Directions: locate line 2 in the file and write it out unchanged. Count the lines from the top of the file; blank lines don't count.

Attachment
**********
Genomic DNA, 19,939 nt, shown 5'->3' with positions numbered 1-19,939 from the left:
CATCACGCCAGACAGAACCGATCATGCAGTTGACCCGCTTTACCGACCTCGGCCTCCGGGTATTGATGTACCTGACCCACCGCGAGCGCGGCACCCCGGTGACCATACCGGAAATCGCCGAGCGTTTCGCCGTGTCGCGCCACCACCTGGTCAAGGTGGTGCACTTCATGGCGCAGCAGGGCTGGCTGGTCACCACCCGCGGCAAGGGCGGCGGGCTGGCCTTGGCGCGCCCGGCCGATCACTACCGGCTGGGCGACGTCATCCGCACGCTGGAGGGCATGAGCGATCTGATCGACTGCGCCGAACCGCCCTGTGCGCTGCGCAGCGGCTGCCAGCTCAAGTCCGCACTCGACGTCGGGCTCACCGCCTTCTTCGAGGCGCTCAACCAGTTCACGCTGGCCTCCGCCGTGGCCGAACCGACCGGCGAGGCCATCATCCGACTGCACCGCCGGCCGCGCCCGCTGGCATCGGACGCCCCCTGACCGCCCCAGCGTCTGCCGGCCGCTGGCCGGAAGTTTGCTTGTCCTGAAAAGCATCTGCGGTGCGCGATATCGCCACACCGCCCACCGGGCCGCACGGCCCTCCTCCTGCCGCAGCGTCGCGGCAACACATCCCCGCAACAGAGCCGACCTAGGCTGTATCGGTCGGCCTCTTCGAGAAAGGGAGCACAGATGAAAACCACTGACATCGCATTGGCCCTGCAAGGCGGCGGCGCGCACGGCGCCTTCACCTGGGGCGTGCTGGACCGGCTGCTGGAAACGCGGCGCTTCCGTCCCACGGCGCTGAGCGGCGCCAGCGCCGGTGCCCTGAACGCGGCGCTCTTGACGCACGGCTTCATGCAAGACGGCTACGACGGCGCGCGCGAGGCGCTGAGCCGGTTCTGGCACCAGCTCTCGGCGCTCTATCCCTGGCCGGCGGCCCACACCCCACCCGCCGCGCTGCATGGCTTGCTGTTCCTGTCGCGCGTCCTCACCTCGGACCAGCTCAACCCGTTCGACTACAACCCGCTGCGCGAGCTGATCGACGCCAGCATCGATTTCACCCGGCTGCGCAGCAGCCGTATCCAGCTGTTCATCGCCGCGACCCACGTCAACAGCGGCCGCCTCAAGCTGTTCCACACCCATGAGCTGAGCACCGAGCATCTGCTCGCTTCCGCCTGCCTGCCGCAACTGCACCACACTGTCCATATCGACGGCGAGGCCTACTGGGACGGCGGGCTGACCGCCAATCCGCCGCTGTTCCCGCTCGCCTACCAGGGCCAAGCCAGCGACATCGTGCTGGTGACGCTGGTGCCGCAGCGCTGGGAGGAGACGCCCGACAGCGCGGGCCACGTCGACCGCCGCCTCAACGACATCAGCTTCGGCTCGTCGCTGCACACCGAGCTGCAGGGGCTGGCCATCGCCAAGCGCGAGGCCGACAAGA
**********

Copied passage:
CATCACGCCAGACAGAACCGATCATGCAGTTGACCCGCTTTACCGACCTCGGCCTCCGGGTATTGATGTACCTGACCCACCGCGAGCGCGGCACCCCGGTGACCATACCGGAAATCGCCGAGCGTTTCGCCGTGTCGCGCCACCACCTGGTCAAGGTGGTGCACTTCATGGCGCAGCAGGGCTGGCTGGTCACCACCCGCGGCAAGGGCGGCGGGCTGGCCTTGGCGCGCCCGGCCGATCACTACCGGCTGGGCGACGTCATCCGCACGCTGGAGGGCATGAGCGATCTGATCGACTGCGCCGAACCGCCCTGTGCGCTGCGCAGCGGCTGCCAGCTCAAGTCCGCACTCGACGTCGGGCTCACCGCCTTCTTCGAGGCGCTCAACCAGTTCACGCTGGCCTCCGCCGTGGCCGAACCGACCGGCGAGGCCATCATCCGACTGCACCGCCGGCCGCGCCCGCTGGCATCGGACGCCCCCTGACCGCCCCAGCGTCTGCCGGCCGCTGGCCGGAAGTTTGCTTGTCCTGAAAAGCATCTGCGGTGCGCGATATCGCCACACCGCCCACCGGGCCGCACGGCCCTCCTCCTGCCGCAGCGTCGCGGCAACACATCCCCGCAACAGAGCCGACCTAGGCTGTATCGGTCGGCCTCTTCGAGAAAGGGAGCACAGATGAAAACCACTGACATCGCATTGGCCCTGCAAGGCGGCGGCGCGCACGGCGCCTTCACCTGGGGCGTGCTGGACCGGCTGCTGGAAACGCGGCGCTTCCGTCCCACGGCGCTGAGCGGCGCCAGCGCCGGTGCCCTGAACGCGGCGCTCTTGACGCACGGCTTCATGCAAGACGGCTACGACGGCGCGCGCGAGGCGCTGAGCCGGTTCTGGCACCAGCTCTCGGCGCTCTATCCCTGGCCGGCGGCCCACACCCCACCCGCCGCGCTGCATGGCTTGCTGTTCCTGTCGCGCGTCCTCACCTCGGACCAGCTCAACCCGTTCGACTACAACCCGCTGCGCGAGCTGATCGACGCCAGCATCGATTTCACCCGGCTGCGCAGCAGCCGTATCCAGCTGTTCATCGCCGCGACCCACGTCAACAGCGGCCGCCTCAAGCTGTTCCACACCCATGAGCTGAGCACCGAGCATCTGCTCGCTTCCGCCTGCCTGCCGCAACTGCACCACACTGTCCATATCGACGGCGAGGCCTACTGGGACGGCGGGCTGACCGCCAATCCGCCGCTGTTCCCGCTCGCCTACCAGGGCCAAGCCAGCGACATCGTGCTGGTGACGCTGGTGCCGCAGCGCTGGGAGGAGACGCCCGACAGCGCGGGCCACGTCGACCGCCGCCTCAACGACATCAGCTTCGGCTCGTCGCTGCACACCGAGCTGCAGGGGCTGGCCATCGCCAAGCGCGAGGCCGACAAGA